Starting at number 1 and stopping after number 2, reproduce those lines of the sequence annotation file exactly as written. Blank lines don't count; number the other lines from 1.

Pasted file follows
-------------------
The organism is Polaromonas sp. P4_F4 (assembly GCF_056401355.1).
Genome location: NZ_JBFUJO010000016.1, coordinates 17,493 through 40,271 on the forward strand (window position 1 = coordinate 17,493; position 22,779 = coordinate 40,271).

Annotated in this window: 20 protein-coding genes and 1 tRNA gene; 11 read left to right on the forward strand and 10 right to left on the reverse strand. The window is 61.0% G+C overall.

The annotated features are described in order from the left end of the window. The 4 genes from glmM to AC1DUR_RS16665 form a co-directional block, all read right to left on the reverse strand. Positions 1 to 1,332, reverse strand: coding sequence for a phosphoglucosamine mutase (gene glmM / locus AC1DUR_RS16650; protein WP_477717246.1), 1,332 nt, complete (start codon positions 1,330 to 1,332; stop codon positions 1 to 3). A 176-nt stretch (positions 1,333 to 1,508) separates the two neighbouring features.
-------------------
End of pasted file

The organism is Polaromonas sp. P4_F4 (assembly GCF_056401355.1).
Genome location: NZ_JBFUJO010000016.1, coordinates 17,493 through 40,271 on the forward strand (window position 1 = coordinate 17,493; position 22,779 = coordinate 40,271).